Online Safety Bill amendments to criminalise ‘deepfakes’ and ‘downblousing’
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New amendments to the Online Safety Bill will see people who share pornographic ‘deepfakes’ and ‘downblousing’ images online face criminal charges for the first time.
Deepfakes are explicit images or videos which have been manipulated to look like someone without their consent while downblousing photos are those taken down a woman’s top without consent.
The government will also bring forward a package of additional laws to tackle a range of abusive behaviour including the installation of equipment, such as hidden cameras, to take or record images of someone without their consent.
In July 2022, the Law Commission recommended that the government changed the law to make the sharing of deepfake pornography without consent a criminal offence.
The oft-delayed Online Safety Bill has been presented by the government as a ground-breaking law that will protect the privacy and safety of people online.
The bill will also place a legal obligation on platforms to protect users from harmful content for the first time, with penalties for breaching the new rules including fines that could run into billions of pounds for larger companies.
To avoid this, social media companies will be required to double down on content monitoring and impose more strict age-verification processes.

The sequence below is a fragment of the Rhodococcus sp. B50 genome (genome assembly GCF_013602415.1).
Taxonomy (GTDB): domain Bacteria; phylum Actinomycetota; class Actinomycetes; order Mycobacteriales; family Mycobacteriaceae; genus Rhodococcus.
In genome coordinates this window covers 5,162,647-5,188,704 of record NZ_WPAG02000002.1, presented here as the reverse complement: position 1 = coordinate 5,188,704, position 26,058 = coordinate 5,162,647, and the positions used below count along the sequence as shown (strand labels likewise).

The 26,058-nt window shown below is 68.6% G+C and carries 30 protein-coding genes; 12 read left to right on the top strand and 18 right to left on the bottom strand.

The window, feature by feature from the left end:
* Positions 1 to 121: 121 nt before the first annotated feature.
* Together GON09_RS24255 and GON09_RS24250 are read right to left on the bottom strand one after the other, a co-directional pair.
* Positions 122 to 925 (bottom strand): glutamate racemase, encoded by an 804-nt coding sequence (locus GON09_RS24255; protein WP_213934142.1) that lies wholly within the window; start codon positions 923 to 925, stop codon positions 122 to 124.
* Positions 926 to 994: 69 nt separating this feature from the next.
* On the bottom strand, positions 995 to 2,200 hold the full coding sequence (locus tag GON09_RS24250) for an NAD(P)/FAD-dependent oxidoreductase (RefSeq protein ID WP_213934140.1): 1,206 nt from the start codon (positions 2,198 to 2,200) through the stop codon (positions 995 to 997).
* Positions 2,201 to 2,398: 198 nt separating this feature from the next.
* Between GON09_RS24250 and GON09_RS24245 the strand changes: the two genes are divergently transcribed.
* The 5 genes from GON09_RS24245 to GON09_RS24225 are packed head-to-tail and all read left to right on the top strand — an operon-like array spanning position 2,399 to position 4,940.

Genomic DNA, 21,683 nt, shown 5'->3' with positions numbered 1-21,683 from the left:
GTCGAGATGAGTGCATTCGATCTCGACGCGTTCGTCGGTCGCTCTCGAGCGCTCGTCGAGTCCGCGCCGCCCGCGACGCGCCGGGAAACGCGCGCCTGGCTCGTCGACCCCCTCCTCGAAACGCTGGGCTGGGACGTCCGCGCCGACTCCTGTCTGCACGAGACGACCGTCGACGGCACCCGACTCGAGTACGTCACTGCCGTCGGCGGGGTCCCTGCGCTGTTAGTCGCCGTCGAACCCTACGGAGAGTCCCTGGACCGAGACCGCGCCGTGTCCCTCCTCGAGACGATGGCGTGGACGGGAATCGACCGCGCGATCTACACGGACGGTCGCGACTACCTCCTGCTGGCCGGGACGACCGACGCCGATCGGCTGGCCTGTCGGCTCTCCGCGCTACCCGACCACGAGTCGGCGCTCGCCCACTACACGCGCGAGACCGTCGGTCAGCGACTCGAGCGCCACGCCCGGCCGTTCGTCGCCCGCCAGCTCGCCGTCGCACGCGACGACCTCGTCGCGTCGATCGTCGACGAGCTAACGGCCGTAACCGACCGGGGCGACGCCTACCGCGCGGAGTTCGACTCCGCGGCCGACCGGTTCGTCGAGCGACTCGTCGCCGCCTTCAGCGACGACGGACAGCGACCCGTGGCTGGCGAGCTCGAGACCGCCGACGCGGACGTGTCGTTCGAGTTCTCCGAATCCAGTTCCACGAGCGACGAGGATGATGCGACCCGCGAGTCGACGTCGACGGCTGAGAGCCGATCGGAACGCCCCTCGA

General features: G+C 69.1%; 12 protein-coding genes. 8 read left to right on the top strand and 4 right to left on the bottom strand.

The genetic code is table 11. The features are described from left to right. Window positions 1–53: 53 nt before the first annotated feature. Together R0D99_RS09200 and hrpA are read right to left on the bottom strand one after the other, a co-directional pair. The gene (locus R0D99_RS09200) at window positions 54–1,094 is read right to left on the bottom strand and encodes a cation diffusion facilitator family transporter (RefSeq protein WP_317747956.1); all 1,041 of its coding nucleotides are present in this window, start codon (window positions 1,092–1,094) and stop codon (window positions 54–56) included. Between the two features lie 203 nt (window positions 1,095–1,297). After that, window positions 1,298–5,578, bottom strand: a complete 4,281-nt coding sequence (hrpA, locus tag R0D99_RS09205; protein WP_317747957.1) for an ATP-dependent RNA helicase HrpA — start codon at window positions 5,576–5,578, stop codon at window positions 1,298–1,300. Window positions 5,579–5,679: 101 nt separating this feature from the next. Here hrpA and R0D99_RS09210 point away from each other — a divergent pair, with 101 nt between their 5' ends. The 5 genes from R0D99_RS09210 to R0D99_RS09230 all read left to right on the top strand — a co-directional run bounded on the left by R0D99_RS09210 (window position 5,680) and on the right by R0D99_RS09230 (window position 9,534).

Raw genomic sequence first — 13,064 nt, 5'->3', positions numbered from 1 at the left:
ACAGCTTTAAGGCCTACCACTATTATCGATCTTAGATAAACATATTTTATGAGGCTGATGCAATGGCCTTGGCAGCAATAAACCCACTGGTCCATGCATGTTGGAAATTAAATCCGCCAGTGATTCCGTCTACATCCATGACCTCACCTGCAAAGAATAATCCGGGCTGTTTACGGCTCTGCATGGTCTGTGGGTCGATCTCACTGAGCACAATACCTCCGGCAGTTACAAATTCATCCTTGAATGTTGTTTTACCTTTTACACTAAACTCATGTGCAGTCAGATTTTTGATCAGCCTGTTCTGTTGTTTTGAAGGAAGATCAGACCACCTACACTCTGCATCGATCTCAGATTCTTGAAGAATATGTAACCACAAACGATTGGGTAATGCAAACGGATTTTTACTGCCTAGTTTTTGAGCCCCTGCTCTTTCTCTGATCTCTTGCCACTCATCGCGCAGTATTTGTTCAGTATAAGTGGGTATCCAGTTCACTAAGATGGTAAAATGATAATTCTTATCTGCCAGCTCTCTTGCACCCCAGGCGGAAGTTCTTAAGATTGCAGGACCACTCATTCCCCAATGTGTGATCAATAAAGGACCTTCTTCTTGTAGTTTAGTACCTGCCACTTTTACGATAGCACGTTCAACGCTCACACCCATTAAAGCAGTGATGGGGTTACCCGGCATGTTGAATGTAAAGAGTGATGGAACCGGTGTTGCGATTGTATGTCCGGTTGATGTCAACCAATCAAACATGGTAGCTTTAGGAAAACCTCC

Deputy prime minister Dominic Raab said: “We must do more to protect women and girls, from people who take or manipulate intimate photos in order to hound or humiliate them.
“Our changes will give police and prosecutors the powers they need to bring these cowards to justice and safeguard women and girls from such vile abuse.”
The amendment to the Bill will broaden the pre-existing scope of current intimate image offences, so that more perpetrators will face prosecution and potentially time in jail.
The Domestic Abuse Commissioner, Nicole Jacobs, said: “I welcome these moves by the government which aim to make victims and survivors safer online, on the streets and in their own homes.
“I am pleased to see this commitment in the Online Safety Bill, and hope to see it continue its progression through Parliament at the earliest opportunity.”
An estimated 1 in 14 adults in England and Wales have experienced a threat to share intimate images, with more than 28,000 reports of disclosing private sexual images without consent recorded by police between April 2015 and December 2021.
The package of reforms follows growing global concerns around the abuse of new technology, including the increased prevalence of deepfakes. These typically involve the use of editing software to make and share fake images or videos of a person without their consent, which are often pornographic in nature.
A website that virtually strips women naked received 38 million hits in the first eight months of 2021.
The government will take forward several of the Law Commission’s recommendations to ensure legislation keeps pace with technology and can effectively tackle emerging forms of abuse.
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